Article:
A Coverage Comparison & Analysis CNN (Western Media) vs. al Jazeera On Wednesday, April 28, 2004, a series of pictures broadcast on CBV “60 Minutes II” prompted an worldwide media frenzy that challenged America’s so-called moral superiority, complicated the fight against terror in the Middle East, crippled U. S. relations with the international community and elicited public demands for high-level accountability.
The physical, psychological and sexual abuse, including torture, rape, sodomy and homicide of prisoners at the Abu Ghraib prison in Iraq unveiled a sobering hypocrisy when juxtaposed with the American enemy, Saddam Hussein, and the abuses he authorized at the very same prison. The powerful photos were irrefutable evidence of the U. S. military and government contractors’ guilt. In an attempt at damage control, the American government quickly launched major internal investigations into the incident.
While two hundred sixty soldiers have faced punishment, only nine individuals in the military have been sentenced to jail time and eight of the nine were below the level of captain.  The Abu Ghraib scandal permeated war coverage for months, even taking priority over such atrocities as the attacks in Fallujah that ended with four American contractors dead, left hanging from a bridge. Although equally shocking and appalling to both the West and the Arab nations, their respective media coverage of the scandal reveals a distinct dichotomy in tone and frame.
These differences are rooted in each media organization’s connection to the history, politics, and culture of their individual region and therefore reinforced by the audiences they depend on. The Abu Ghraib story presented a rare opportunity for the American media to meaningfully direct public discourse regarding the war, torture and accountability, yet these questions went largely unanswered as the press succumbed to an elite-driven frame intended to contain and simplify – not investigate.
The dual analysis of Western media (CNN) and al Jazeera’s coverage of the scandal indentifies these moments of opportunity and creates a greater understanding of wartime media and its potential to significantly impact foreign policy and public opinion. After September 11th, 2001, an unwritten journalistic standard of patriotism arose which significantly altered news content and media frames, especially regarding war and terrorism. The consequences of this type of reporting are evident in the media’s delayed response and investigation into claims of torture at Abu Ghraib and throughout the region.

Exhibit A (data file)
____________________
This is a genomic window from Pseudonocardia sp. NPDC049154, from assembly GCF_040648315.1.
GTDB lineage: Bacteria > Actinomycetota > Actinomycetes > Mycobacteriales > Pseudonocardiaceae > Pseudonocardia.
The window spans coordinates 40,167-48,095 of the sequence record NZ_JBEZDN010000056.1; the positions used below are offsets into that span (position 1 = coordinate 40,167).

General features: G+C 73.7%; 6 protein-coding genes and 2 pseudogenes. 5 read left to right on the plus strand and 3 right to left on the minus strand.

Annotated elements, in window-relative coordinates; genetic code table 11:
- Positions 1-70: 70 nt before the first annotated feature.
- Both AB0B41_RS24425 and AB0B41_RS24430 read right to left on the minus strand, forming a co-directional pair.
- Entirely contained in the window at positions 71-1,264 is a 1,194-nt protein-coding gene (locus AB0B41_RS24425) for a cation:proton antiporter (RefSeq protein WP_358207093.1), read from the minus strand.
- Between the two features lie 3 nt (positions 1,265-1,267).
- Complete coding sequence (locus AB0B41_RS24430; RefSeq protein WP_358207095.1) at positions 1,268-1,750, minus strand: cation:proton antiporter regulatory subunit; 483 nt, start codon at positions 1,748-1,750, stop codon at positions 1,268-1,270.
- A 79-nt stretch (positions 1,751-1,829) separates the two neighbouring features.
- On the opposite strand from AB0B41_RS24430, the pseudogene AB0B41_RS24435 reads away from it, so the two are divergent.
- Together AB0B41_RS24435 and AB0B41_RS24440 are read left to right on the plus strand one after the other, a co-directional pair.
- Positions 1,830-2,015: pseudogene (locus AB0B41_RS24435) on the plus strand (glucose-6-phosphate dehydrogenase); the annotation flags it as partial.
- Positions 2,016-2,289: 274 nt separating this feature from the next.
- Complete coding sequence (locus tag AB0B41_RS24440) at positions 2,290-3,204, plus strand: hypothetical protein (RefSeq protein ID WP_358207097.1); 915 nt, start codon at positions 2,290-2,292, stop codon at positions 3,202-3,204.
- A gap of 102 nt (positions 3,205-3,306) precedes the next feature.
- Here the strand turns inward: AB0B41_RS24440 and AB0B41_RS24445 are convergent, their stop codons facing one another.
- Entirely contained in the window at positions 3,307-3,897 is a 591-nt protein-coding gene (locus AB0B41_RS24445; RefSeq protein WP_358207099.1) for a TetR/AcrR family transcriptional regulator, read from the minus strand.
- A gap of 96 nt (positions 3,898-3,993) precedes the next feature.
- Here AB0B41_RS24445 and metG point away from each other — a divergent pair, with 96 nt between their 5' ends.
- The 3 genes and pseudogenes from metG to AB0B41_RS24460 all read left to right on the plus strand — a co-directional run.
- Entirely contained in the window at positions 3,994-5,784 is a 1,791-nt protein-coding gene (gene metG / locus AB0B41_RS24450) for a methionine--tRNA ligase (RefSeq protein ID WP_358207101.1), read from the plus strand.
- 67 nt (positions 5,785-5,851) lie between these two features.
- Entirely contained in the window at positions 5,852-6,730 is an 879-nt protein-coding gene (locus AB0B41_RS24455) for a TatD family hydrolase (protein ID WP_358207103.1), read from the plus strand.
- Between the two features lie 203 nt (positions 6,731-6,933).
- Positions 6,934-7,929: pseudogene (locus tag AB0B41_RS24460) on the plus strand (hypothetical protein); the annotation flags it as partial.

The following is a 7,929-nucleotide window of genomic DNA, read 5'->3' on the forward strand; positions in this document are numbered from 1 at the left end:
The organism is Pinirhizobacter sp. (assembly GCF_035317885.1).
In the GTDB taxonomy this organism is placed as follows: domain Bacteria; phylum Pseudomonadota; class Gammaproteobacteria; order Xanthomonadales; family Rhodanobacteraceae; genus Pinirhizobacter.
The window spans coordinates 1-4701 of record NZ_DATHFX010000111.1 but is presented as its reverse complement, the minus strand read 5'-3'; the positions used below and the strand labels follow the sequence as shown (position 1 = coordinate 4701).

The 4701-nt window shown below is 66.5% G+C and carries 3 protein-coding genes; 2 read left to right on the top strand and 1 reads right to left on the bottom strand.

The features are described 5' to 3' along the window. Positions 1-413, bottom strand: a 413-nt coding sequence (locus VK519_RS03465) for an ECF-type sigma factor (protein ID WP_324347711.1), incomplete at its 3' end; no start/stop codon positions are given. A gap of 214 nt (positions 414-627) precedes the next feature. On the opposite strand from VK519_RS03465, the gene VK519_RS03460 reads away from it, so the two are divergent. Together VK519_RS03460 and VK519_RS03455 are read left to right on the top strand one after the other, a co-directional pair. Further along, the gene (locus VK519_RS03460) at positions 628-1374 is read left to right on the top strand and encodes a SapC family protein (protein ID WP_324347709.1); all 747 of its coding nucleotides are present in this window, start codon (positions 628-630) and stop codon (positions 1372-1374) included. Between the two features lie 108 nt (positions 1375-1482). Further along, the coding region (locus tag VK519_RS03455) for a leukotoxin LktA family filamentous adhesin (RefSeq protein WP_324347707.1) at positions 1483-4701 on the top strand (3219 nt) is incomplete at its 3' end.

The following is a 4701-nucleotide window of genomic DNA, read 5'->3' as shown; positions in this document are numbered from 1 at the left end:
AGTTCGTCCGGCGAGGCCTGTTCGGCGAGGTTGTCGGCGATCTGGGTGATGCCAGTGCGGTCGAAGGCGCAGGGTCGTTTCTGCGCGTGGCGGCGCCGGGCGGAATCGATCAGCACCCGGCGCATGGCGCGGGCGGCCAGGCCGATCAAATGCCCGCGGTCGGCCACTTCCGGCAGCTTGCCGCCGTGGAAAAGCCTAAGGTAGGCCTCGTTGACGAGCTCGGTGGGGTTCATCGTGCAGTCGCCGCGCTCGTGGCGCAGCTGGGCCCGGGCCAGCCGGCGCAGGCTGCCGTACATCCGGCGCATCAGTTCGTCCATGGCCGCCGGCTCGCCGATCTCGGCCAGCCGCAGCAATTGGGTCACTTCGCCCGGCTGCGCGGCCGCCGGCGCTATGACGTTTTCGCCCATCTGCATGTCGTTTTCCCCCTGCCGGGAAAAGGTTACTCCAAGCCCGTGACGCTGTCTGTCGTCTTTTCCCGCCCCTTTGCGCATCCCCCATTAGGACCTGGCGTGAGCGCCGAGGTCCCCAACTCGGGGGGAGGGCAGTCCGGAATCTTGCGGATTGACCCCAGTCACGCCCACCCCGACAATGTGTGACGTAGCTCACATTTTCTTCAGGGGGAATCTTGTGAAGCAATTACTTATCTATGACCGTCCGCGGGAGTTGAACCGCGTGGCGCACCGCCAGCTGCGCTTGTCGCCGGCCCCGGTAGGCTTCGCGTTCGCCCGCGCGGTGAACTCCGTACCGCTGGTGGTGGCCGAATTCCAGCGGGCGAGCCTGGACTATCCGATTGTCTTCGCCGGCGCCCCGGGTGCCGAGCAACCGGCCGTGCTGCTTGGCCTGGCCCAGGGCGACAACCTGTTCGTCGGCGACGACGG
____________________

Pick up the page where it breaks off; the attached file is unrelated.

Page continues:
As early as May 17, 2003, the New York Times reported that detainees in Basra claimed U. S. and British soldiers abused them, an exploitation that Amnesty International believes constitutes torture. A Los Angeles Times article in August of 2003 highlighted four Army reservists charged with beating Iraqi POW’s. During the months (October-December) in 2003 that the alleged abuses took place at Abu Ghraib, the Associated Press distributed a major story in November about three Iraqi POW camps, including Abu Ghraib, based on interviews with former prisoners – no major media picked it up.
Then on January 13, the whistleblower, Army Spc. Joseph Darby at Abu Ghraib, reported the abuse to military investigators, prompting an investigation and one paragraph press release about the abuse. Yet again, most media outlets ignored the announcement. CNN finally picked up the story on January 21, 2004, when they reported that U. S. soldiers reportedly posed for photos with partially clothed Iraqi prisoners. Following suit, Salon magazine filed a story in March about allegations of beatings, sleep deprivation, sexual humiliation and neglect leading to deaths at Abu Ghraib.
By the end of the month, the military announced that six personnel had been charged with criminal offenses. Finally, on April 28th, nearly seven months after the abuses occurred, CBS “60 Minutes II” aired the graphic photographs of what took place at Abu Ghraib. Two days later, Seymour Hersh’s detailed and damning report in The New Yorker was put on the website, fueling the long overdue media frenzy that would ensue for months.  When the story ultimately broke, the reactions from both CNN and al Jazeera were somewhat similar in that they both expressed a universal sense of shock and horror concerning the photographs.
On the CNN Evening News April 30, 2004, studio anchor Aaron Brown used words like “mistreated” and “humiliated” when describing the photos that were playing on the screen. Brown then featured a short piece about the Arab media’s reaction, claiming they were covering it “like everyone else”. Similarly, al Jazeera correspondents used terms such as “inhumane” and “unethical” to describe the abuse. The cameras showed the streets of Baghdad and the people’s reaction and accusations of “state torture”. 3] Both stations consistently showed the photos during their packages and “let the pictures speak for themselves”. However, al Jazeera clearly used them in a more “round the clock” fashion. The primary reactions of both media outlets reflected an overall sense of shame – Americans embarrassed by soldiers and Arabs humiliated by the dishonor those soldiers inflicted. Despite the likeness of both CNN and al Jazeera’s first coverage of the Abu Ghraib scandal, it quickly became evident that their respective media frames would diverge.